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Friday, June 19, 1998 Published at 16:27 GMT 17:27 UK

World: Asia-Pacific

Pressure for Cambodian poll delay

Opposition leader Prince Ranariddh says hope of free and fair elections has almost gone

Two international groups which have monitored preparations for Cambodia's July elections have called on donors to apply pressure on the government to delay the polls saying that the current political environment is in no way conducive to the holding of free and fair elections.

In a statement issued on Friday, one of the groups, Human Rights Watch Asia, said the main obstacle was the determination of second prime minister Hun Sen's Cambodian People's Party to control the process and restrict basic freedoms.

Meanwhile, the two most senior members of Cambodia's opposition parties have said they might not take part in elections scheduled for July 26, unless urgent steps are taken to make them fairer.

In a joint statement, Prince Norodom Ranariddh and his ally, Sam Rainsy, said all hope of free and fair voting had almost disappeared. They said that if there were no improvements they would withdraw from the election by July 5.

Francesc Vandrell (UN Asia-Pacific Political Affairs Director) interviewed on BBC World
In a meeting earlier this week, with the senior United Nations political affairs official, Francesc Vendrell, Hun Sen, repeated assurances that the elections would be free and fair.

A report issued earlier by the International Crisis Group (the ICG) which is chaired by the former US senator, George Mitchell, has recommended that donors insist the polls be delayed until October.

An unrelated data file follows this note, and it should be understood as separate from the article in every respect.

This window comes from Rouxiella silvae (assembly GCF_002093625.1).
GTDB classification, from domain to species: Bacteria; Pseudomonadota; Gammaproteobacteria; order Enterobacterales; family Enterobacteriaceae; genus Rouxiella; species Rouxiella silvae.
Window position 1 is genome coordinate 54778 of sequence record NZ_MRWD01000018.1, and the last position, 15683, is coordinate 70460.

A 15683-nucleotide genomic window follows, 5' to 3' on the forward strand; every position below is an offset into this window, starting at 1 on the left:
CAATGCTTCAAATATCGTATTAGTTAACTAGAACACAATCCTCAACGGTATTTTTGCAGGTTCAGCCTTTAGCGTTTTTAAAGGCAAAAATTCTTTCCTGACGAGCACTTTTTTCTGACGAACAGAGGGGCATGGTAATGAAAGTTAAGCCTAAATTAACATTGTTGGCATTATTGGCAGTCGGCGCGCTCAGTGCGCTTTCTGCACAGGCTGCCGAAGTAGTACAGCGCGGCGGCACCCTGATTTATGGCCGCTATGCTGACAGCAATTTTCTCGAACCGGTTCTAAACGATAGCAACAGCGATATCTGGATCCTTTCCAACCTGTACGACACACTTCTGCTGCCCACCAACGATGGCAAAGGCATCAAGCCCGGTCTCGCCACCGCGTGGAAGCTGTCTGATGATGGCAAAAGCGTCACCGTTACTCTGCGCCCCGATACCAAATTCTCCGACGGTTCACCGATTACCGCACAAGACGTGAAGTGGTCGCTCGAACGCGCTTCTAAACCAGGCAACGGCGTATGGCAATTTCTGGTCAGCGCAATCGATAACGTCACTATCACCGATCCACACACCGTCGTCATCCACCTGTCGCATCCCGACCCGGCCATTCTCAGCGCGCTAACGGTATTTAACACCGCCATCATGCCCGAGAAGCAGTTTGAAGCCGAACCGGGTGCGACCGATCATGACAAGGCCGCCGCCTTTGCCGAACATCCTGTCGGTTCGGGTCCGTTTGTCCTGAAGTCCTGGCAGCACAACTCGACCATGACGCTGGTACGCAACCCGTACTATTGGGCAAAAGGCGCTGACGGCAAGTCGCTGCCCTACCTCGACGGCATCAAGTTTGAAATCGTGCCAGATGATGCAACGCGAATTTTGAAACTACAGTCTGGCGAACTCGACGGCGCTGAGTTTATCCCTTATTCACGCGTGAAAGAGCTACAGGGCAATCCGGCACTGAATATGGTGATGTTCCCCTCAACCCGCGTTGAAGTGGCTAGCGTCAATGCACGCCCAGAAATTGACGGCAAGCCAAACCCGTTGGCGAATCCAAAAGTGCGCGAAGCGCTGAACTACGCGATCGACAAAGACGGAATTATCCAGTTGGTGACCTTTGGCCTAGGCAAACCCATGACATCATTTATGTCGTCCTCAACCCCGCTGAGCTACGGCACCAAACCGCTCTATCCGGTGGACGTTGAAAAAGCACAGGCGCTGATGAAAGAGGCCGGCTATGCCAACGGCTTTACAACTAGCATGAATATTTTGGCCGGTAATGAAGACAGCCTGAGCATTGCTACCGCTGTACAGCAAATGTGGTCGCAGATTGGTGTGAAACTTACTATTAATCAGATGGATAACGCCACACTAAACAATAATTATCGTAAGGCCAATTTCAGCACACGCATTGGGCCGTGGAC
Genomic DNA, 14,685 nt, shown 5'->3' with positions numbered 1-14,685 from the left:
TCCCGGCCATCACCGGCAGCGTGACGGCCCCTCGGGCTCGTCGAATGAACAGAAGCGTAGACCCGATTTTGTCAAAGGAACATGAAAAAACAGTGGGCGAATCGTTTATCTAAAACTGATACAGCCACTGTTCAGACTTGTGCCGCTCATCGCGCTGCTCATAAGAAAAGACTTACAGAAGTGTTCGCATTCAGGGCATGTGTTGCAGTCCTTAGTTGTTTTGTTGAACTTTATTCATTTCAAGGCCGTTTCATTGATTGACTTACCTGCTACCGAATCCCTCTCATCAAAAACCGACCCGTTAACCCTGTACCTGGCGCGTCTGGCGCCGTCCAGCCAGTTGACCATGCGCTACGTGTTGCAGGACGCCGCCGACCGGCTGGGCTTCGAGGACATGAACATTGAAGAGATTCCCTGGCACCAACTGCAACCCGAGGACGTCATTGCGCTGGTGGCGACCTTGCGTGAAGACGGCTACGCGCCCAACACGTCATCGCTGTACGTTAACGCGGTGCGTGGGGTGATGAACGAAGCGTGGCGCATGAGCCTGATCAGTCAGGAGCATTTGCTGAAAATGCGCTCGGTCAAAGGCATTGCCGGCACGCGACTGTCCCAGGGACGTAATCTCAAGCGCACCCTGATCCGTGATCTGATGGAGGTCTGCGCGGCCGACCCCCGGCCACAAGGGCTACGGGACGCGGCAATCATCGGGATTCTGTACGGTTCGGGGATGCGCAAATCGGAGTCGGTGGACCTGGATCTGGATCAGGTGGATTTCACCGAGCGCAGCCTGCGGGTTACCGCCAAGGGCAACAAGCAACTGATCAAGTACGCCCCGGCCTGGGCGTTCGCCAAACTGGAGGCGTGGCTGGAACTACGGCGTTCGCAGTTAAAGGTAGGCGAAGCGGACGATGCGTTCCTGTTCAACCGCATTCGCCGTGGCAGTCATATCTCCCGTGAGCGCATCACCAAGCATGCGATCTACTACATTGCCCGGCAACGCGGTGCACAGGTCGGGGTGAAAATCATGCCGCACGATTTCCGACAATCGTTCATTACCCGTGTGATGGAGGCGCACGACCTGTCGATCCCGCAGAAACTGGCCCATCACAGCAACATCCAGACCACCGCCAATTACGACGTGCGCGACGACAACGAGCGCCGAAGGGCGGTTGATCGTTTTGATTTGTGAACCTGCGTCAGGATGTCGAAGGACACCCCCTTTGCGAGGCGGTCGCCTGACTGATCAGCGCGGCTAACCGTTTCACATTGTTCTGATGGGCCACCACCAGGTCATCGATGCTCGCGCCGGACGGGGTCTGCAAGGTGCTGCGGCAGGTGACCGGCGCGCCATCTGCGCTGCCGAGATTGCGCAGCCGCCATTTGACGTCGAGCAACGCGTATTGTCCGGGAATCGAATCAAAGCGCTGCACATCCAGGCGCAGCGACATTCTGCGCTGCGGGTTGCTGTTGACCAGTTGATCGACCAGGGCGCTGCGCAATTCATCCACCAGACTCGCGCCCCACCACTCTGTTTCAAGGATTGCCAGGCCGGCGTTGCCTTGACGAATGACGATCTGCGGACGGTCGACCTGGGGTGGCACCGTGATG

The ICG says there is a growing risk that the whole exercise will become a disreputable farce and warns that if political groups lose faith in the democratic process in Cambodia, the chances of a return to civil conflict will increase.

[ image: Cambodia's second PM Hun Sen refuses to delay the polls]
Cambodia's second PM Hun Sen refuses to delay the polls
Continuing political intimidation, impunity, and lack of access for the media are the main problems highlighted in the reports. But second prime minister Hun Sen has repeatedly brushed-off such complaints and refused to consider any postponement of the polls.

The BBC correspondent in Phnom Penh says that these latest reports echo a series of complaints by opposition parties and local human rights groups who say that the electoral process in Cambodia has been deeply flawed and biased.

Although more than 98% of the country's potential electorate have now been registered for the polls, there are widespread reports of voter intimidation and allegations of people being allowed to illegally register.

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